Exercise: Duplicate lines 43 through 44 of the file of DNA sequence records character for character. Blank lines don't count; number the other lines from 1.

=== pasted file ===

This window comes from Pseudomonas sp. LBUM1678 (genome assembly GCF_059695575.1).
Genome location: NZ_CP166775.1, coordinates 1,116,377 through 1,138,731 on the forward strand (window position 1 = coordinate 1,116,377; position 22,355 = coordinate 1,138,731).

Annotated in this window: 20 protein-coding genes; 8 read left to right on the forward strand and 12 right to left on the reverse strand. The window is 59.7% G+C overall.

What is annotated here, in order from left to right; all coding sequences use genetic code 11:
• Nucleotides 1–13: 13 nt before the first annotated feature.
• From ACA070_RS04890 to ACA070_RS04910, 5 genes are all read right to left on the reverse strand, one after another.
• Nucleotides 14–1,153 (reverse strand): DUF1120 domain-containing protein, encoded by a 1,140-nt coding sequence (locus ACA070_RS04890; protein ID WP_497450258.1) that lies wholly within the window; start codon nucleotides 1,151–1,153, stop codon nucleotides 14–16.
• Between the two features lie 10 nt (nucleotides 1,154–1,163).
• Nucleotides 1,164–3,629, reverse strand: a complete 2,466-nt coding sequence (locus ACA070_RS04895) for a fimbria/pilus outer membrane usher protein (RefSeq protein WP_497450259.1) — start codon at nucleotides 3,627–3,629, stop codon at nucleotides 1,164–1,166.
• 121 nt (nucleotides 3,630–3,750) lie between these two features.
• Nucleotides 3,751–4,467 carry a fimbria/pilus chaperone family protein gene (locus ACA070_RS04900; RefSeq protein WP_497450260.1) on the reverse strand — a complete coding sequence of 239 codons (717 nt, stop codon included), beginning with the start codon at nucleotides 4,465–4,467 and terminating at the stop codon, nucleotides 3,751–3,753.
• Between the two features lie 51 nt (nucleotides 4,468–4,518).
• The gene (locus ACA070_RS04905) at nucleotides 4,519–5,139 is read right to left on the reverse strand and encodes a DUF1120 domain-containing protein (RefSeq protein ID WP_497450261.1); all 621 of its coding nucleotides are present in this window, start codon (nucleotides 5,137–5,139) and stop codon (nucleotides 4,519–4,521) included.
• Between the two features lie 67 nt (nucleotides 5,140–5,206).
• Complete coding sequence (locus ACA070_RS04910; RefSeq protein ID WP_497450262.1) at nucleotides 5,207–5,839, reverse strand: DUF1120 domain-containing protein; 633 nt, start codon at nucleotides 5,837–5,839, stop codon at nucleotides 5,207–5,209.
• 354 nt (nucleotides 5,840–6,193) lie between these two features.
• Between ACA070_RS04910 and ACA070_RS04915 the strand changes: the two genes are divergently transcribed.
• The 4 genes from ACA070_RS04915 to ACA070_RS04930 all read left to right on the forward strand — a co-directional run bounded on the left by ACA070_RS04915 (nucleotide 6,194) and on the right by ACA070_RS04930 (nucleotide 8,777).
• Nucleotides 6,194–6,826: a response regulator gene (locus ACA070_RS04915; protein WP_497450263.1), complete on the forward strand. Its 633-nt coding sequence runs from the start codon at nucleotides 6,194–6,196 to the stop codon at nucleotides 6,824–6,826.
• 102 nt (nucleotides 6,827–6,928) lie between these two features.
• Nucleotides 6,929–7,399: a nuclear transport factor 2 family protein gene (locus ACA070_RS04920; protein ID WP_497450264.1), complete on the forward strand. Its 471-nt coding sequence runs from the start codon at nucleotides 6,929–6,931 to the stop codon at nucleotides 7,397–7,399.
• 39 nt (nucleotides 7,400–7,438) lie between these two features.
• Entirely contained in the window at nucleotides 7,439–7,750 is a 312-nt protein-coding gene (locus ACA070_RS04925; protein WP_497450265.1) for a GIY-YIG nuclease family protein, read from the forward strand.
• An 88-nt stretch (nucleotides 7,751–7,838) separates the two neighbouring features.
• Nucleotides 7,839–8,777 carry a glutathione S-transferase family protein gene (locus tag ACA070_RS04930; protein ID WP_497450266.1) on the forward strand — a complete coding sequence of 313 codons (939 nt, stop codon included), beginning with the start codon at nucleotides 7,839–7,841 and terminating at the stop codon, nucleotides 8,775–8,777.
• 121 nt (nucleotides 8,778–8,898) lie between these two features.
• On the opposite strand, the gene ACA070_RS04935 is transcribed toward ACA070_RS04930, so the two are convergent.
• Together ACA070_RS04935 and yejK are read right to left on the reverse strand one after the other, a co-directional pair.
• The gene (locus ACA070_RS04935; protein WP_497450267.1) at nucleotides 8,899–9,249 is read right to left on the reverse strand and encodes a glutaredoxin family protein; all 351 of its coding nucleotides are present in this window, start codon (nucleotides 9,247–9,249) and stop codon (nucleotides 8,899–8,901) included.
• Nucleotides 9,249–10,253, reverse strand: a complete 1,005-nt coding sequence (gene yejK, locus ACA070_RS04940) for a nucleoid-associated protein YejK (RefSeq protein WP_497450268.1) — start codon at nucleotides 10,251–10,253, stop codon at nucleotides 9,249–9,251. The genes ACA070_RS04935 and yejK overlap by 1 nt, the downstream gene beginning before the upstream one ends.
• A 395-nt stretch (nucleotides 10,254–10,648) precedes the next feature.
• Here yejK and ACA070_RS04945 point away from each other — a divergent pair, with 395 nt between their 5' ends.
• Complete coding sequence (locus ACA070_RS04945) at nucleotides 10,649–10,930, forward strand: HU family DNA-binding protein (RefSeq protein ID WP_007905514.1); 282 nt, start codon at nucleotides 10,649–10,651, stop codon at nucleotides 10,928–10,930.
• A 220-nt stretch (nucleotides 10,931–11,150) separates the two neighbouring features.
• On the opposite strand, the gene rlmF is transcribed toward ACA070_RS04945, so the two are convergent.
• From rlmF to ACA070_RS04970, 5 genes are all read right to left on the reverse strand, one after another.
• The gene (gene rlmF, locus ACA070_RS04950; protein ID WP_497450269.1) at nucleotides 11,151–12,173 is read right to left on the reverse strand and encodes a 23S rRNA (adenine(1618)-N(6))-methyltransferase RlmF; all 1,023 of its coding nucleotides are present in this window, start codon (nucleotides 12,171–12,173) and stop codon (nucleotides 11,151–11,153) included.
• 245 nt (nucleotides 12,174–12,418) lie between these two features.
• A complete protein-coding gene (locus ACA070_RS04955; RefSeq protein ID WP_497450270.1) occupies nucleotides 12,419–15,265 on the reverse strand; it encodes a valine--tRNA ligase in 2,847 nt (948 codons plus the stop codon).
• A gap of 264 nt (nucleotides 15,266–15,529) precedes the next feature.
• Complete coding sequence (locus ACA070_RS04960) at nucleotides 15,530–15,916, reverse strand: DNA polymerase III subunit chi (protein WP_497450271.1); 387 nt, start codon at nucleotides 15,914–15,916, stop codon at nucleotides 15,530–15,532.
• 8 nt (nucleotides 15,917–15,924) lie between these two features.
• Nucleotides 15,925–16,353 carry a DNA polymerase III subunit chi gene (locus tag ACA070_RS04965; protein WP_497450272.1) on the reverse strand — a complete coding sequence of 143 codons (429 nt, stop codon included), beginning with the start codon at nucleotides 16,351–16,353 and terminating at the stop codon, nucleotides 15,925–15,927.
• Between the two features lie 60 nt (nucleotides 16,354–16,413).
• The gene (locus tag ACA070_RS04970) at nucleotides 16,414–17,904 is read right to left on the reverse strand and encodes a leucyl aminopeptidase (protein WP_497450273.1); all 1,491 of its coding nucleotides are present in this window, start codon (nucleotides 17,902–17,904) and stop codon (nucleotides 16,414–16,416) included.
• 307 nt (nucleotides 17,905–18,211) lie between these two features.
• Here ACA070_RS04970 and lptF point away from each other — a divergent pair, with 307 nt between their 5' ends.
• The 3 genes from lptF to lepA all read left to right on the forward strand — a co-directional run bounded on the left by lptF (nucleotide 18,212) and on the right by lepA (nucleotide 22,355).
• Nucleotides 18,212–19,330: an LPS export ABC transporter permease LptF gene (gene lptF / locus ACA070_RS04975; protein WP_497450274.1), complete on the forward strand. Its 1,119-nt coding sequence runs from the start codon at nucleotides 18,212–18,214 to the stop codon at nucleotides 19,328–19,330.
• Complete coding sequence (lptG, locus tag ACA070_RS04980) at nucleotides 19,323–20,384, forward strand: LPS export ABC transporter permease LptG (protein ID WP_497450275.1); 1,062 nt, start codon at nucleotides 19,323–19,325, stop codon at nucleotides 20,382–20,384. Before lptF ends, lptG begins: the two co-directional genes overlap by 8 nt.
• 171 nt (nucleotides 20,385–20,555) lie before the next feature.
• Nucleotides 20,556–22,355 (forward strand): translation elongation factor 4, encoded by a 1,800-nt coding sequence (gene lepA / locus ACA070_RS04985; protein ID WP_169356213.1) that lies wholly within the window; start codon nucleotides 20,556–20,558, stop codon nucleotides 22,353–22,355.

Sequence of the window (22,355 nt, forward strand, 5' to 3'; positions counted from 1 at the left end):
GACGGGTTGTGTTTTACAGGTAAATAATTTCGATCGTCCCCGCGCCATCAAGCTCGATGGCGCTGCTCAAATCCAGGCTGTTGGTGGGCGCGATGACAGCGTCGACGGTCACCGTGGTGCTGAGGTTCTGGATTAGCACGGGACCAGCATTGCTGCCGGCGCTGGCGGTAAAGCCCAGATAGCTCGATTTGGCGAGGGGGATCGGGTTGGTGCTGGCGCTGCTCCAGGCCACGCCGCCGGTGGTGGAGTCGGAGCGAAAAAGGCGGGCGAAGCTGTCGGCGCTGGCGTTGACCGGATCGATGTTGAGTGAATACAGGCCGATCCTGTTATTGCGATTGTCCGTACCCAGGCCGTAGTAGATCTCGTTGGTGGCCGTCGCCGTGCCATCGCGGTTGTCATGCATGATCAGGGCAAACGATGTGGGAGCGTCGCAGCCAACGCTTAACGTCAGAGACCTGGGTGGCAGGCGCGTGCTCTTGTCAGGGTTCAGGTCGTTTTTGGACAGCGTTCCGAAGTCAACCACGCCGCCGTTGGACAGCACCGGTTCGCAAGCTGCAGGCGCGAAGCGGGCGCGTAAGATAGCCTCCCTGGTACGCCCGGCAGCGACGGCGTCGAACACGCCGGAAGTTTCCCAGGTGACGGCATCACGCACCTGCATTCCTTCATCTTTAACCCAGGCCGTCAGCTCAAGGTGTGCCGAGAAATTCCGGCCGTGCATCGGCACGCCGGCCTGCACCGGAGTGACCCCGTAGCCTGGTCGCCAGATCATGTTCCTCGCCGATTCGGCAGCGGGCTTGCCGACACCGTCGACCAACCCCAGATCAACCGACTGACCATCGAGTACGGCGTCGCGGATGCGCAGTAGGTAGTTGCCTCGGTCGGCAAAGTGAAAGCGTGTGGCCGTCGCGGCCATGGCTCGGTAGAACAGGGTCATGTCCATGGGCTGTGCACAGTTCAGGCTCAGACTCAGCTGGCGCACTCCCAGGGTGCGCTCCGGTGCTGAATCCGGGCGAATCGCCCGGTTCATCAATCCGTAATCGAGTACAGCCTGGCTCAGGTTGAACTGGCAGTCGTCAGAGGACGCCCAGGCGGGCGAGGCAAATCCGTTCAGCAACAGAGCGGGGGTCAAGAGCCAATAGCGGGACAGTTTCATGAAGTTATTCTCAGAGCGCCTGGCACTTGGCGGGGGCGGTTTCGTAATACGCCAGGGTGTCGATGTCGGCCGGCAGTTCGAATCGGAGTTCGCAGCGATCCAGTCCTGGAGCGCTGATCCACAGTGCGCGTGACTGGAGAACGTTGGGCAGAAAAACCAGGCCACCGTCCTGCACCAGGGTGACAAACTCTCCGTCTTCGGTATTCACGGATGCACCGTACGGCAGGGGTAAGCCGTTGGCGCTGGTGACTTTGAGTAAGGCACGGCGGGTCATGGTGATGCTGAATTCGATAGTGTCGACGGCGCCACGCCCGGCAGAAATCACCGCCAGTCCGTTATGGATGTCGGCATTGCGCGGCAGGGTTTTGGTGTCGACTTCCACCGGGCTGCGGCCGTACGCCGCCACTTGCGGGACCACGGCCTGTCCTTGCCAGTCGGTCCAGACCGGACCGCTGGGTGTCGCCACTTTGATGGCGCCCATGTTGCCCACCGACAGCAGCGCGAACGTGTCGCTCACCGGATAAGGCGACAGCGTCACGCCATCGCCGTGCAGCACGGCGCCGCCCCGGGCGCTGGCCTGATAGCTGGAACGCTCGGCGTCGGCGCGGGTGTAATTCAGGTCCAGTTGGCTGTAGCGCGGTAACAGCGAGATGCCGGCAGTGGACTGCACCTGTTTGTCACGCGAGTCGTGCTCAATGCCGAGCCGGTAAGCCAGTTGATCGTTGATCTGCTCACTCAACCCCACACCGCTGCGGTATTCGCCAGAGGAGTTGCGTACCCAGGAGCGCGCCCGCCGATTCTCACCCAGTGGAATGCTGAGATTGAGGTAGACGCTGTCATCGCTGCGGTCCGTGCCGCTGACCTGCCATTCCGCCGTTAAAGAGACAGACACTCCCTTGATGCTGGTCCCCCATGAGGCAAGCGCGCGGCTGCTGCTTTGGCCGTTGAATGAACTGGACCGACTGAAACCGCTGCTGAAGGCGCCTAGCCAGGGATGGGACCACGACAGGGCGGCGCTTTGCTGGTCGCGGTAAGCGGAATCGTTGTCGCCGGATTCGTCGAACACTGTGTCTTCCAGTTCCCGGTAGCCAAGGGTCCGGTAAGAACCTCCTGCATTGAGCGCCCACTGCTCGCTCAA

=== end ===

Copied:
• Nucleotides 15,925–16,353 carry a DNA polymerase III subunit chi gene (locus tag ACA070_RS04965; protein WP_497450272.1) on the reverse strand — a complete coding sequence of 143 codons (429 nt, stop codon included), beginning with the start codon at nucleotides 16,351–16,353 and terminating at the stop codon, nucleotides 15,925–15,927.
• Between the two features lie 60 nt (nucleotides 16,354–16,413).